A recent report from the Center for Responsible Lending suggests that the reforms introduced by the Credit CARD Act of 2009 are working to improve transparency in the marketing of credit cards to consumers.
In case you need a refresher course, the Credit Card Accountability Responsibility and Disclosure Act was designed to improve transparency from banks and other credit card issuers so that consumers could navigate the world of credit with greater ease and less financial distress. Here’s a look at just how much this consumer protection legislation has changed.
- Advertised credit card interest rates: Before the passage of the Credit CARD Act, the CRL reports, the discrepancy between the rates advertised by credit card offers and those that consumers actually paid had reached unprecedented highs. In fact, according to the report, between 2004 and 2008, the difference between promoted rates and real rates was at its greatest ever.
- Higher advertised rates means more honesty: Since the passage of the CARD Act, it seems, credit card offers have come branded with higher (and closer to actual) advertised interest rates.
- More transparency in pricing: According to the CRL, new rules governing the way credit cards can advertise their interest rates has led to the exposure of as much as $12.1 billion in annual fees. In other words, credit card companies are now presenting more honest pictures of how much their products cost consumers.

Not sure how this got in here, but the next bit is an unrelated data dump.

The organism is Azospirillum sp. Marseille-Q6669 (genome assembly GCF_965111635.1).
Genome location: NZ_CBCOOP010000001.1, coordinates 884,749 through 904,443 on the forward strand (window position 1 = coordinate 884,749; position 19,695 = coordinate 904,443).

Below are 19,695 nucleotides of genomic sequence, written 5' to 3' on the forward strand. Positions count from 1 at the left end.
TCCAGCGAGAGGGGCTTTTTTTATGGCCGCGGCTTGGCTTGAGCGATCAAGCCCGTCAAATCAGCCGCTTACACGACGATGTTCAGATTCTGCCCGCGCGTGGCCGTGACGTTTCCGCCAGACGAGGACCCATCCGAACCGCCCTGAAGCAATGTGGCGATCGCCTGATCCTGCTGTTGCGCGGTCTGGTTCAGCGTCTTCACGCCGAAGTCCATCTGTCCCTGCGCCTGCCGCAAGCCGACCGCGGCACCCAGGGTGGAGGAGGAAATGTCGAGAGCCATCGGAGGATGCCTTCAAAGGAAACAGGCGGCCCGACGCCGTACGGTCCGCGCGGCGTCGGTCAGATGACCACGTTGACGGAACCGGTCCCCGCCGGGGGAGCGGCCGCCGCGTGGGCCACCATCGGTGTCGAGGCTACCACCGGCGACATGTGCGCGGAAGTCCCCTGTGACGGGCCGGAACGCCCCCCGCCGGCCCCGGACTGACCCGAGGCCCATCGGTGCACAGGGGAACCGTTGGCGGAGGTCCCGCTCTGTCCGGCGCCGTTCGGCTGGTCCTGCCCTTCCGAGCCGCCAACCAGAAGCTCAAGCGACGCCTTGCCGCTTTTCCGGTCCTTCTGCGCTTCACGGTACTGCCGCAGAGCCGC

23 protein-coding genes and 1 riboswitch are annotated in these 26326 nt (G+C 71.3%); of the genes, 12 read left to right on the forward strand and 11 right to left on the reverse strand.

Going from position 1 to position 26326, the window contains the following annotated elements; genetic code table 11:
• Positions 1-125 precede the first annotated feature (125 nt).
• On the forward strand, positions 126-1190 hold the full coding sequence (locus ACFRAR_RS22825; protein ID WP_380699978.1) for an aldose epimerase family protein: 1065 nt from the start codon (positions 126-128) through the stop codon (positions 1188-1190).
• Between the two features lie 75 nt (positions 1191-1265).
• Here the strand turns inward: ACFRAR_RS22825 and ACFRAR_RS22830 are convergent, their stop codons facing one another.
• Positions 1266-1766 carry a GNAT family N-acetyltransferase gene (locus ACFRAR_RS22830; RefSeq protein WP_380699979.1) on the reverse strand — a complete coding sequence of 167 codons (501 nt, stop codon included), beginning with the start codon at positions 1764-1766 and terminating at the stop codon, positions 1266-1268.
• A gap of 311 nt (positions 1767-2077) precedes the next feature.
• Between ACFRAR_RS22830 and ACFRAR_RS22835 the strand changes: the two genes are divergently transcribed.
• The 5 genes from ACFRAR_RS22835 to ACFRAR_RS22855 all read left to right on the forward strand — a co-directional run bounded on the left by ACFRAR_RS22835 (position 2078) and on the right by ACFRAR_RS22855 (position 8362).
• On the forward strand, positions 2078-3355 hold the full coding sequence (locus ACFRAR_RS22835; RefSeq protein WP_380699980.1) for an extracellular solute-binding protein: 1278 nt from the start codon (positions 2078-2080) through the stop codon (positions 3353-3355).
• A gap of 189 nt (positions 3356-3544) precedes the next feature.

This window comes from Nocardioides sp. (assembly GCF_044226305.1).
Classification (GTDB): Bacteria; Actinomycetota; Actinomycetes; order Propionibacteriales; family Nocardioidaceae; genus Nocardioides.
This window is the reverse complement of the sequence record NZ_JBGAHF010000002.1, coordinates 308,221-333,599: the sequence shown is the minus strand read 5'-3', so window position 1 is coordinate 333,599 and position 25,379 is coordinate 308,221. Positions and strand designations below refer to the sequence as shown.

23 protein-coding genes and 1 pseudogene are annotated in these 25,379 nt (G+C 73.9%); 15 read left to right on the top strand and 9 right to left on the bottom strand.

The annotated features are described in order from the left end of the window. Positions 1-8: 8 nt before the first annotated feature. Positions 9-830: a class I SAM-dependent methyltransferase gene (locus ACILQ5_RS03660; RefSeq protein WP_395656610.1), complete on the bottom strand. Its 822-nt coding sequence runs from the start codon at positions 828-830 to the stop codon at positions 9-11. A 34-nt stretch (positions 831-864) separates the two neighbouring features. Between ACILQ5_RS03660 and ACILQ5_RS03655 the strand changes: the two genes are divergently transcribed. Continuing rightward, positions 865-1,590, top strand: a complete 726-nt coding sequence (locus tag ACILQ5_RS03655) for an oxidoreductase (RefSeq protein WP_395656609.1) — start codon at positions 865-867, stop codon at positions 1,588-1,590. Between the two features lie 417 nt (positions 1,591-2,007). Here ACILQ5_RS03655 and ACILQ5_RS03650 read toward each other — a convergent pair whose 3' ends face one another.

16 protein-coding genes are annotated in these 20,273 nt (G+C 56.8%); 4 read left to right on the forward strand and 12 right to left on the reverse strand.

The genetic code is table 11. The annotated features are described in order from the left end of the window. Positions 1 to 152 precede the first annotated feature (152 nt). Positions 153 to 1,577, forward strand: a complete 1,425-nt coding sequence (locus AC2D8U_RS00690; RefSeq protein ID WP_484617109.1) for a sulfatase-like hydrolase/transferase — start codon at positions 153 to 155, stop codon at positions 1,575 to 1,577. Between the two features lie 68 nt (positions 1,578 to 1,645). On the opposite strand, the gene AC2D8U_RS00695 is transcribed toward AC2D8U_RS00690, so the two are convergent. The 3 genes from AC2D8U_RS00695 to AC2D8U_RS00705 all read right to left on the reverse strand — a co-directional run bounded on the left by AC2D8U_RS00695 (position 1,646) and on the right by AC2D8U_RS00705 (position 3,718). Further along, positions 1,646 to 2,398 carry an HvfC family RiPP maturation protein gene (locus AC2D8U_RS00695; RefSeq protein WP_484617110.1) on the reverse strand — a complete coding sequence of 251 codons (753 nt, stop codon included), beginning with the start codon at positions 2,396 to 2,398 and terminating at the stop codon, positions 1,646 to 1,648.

- Interest rates on credit cards constant: Despite the increases in advertised interest rates, the report shows, consumers have not actually paid more in interest since the passage of the CARD Act. This suggests that, rather than increasing the cost of credit card products, the new laws simply made those costs more readily apparent to consumers.
- Credit card offers constant: The CRL notes in its report that direct-mail offers of credit products have been extended at a volume “consistent with economic conditions,” suggesting that, while the overall total may have fallen since boom times, the drop-off can be attributed to the tight economy and not to restrictions imposed by the new law.
What Does Better Transparency Mean for You?
As a consumer, how can you expect to benefit from the changes that have been spurred by the passage of the Credit CARD Act? The CRL lists a few ways:
- Better transparency means more competition: According to the CRL, improved transparency among credit card issuers will spur positive competition – as banks abandon the trends of hidden fees and deceptive pricing, more banks and lenders should follow suit, which should eventually translate to lower consumer costs.
- Tighter rules do not mean less available credit: Though some critics of the CARD Act suggested that the restrictions on lending and increased disclosure requirements would mean a decrease in overall credit availability, numbers from actual research have not borne out those predictions.